Leaky pipes or roof, problems with the boiler, overflowing bathtub, etc. Many things can cause water damage, both in your home and those of your neighbours. You can sustain material damages to your furniture and to the property. But what specifically should you do in case of water damage in your home?
Keep calm and act fast
When water damage occurs, it’s a real panic! But when faced with flooding, it’s essential to keep your cool and react quickly.
In practice, you should immediately:
- Remove the source of the flooding to prevent it from continuing. Often, this means cutting off the water to the installation that’s leaking, or even cutting of the general water supply to your house. If the leak is coming from your neighbours, alert them immediately or contact your building’s caretaker.
- Cut the power if your house is totally flooded. There’s no need to risk electrocution or a general short circuit!
- Warn your neighbours if you’re the source of the disaster and if it risks spreading to their lodgings. If necessary, you should fill out an “accident report for water damage” with them.
- Contact your landlord if you’re a renter, since you may not have to pay for the repair costs.
Contact your insurance provider
After the emergency operations come the administrative procedures. You must therefore contact your home insurer as soon as possible, so an expert can come and see the damages. Make sure you don’t clean up the traces of the disaster before they come! You can only make permanent repairs once the expert has taken note of the disaster. Otherwise, your claim will be inadmissible.
Specifically, you have 5 days to report the disaster to your insurance provider. You’ll have to describe the water damage precisely (place, date, nature, origin, details, etc.). Ideally, take photos or videos of the incident to supplement the file.
Finally, be aware that if your home insurance policy doesn’t cover your disaster, you’ll have to pay for all the emergency and restoration work yourself.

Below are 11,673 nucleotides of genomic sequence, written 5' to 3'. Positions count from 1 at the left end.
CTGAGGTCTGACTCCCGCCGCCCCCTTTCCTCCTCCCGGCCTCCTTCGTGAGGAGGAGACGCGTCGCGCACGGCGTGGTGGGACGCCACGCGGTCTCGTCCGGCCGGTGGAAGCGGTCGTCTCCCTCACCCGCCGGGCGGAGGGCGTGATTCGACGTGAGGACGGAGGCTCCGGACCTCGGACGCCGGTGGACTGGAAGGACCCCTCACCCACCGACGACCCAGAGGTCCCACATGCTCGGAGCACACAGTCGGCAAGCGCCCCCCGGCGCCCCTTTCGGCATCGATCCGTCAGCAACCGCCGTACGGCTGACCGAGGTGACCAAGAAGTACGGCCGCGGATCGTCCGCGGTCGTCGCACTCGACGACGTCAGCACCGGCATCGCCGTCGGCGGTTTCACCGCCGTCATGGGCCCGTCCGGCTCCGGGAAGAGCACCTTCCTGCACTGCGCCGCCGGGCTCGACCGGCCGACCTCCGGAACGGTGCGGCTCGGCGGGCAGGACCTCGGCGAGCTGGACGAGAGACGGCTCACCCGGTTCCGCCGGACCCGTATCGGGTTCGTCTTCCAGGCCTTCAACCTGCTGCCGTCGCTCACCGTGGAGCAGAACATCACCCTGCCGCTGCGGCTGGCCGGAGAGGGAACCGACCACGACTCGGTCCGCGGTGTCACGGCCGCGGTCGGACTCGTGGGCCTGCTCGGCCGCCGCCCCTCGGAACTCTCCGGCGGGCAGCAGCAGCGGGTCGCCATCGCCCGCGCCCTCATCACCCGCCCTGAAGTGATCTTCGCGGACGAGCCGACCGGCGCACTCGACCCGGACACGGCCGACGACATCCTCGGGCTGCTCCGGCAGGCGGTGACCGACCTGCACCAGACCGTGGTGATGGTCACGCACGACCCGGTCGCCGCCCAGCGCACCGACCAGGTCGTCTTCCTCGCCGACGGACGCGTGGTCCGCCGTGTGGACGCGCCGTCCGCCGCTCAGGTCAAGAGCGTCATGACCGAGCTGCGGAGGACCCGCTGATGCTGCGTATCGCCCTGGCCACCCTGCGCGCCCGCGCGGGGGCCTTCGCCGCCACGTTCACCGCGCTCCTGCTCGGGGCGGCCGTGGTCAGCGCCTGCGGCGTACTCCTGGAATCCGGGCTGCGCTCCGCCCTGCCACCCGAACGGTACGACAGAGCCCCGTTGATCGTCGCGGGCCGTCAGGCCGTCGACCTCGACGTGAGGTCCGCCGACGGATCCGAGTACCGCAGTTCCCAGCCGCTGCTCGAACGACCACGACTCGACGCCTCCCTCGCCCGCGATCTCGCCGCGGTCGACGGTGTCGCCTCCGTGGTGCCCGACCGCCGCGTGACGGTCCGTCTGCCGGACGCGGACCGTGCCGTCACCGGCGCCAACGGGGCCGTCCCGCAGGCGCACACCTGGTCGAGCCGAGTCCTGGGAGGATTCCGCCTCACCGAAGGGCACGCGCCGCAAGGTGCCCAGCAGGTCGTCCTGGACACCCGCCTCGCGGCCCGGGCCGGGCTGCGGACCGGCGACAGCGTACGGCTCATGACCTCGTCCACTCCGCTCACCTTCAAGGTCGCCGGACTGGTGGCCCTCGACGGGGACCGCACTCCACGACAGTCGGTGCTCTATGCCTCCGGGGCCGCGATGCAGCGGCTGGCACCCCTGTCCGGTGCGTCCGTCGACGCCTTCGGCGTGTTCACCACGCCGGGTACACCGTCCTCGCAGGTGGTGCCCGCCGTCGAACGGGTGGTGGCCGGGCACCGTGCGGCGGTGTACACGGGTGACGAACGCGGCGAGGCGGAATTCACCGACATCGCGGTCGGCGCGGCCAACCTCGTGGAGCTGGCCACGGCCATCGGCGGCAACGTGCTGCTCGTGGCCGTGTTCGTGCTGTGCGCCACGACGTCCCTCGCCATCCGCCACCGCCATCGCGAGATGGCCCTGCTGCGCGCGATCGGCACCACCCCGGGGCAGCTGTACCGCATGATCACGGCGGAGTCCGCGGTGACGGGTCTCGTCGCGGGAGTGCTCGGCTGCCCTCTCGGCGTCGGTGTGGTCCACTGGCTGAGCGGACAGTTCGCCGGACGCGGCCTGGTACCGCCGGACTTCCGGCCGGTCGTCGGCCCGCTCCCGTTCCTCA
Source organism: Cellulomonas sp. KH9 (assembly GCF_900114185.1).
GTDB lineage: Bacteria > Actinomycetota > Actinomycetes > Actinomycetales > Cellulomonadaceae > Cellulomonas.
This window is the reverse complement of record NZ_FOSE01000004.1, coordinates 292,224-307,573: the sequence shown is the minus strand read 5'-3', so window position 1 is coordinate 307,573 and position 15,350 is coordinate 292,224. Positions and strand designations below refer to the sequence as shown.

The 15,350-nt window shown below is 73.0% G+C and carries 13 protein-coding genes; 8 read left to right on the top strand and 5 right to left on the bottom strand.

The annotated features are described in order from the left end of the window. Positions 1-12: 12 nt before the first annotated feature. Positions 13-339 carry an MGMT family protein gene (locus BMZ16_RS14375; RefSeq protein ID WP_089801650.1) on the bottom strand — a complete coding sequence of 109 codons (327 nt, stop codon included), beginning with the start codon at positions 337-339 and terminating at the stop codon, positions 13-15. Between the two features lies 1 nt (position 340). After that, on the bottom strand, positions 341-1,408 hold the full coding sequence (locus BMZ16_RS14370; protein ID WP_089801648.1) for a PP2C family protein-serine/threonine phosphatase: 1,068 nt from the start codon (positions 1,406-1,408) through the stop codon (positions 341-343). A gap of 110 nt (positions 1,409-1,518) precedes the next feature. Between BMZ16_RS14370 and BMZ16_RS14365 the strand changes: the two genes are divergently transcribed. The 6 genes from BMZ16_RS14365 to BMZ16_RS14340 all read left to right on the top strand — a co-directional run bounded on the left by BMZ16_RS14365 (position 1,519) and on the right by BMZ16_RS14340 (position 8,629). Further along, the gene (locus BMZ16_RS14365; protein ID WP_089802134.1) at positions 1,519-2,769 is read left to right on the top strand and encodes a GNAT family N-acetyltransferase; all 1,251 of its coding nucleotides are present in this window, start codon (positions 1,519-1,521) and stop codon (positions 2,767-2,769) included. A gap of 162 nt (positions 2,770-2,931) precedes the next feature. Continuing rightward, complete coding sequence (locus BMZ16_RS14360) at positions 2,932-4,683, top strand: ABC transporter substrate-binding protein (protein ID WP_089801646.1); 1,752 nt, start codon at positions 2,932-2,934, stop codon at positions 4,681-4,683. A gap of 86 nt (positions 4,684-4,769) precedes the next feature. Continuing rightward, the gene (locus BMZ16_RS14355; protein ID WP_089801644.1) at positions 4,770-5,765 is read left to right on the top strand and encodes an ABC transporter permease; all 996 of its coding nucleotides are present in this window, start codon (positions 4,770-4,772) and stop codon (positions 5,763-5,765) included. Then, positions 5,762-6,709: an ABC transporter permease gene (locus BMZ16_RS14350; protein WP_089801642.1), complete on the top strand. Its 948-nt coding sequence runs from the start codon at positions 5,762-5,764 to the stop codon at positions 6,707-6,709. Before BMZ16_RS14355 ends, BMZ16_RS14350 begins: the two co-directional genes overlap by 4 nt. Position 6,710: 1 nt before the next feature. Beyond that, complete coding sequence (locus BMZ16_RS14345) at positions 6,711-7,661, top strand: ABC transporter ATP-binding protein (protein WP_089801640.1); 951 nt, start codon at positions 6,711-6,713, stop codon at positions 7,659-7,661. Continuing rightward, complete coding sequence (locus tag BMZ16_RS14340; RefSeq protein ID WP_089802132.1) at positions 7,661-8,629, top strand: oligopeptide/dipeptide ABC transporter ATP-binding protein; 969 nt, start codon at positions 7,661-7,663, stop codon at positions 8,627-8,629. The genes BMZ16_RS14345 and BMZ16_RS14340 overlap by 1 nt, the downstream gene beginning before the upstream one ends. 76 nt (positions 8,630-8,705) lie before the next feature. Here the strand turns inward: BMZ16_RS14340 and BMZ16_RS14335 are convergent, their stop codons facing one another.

Perform the emergency work
Once the source of the flood has been identified and stopped and everyone involved has been informed, you can consider doing emergency work. This is the work that should be carried out immediately to limit damages and prevent the situation from getting worse. You’ll be able to make real repairs as soon as your insurance provider has assessed your disaster.
First, contact a plumber for an emergency response. Then, identify the objects that the water damage has rendered unrecoverable. Photograph them and describe them so you can file a claim with your insurance provider.
Then, in case of water damage, leaking, or flooding, it’s of the utmost importance that you immediately dry your home. The goal: prevent mold from growing and creating health problems. Drying your home therefore involves letting your walls dry as much as necessary to get rid of any trace of moisture. To do that, you can:
- opt for natural drying: be patient!
- dehumidify the wall by heating it (but be careful of the risks of cracks…)
- use a professional dehumidifier or a drying centre: call a professional.
You should obviously hold on to all the necessary supporting documents (invoices for the work performed, accident reports, detailed descriptions of the losses, etc.) to present to your insurance provider.
In case of water damage, you should therefore keep calm and act as soon as possible. Contact the right people and carry out emergency work to avoid aggravating the disaster.
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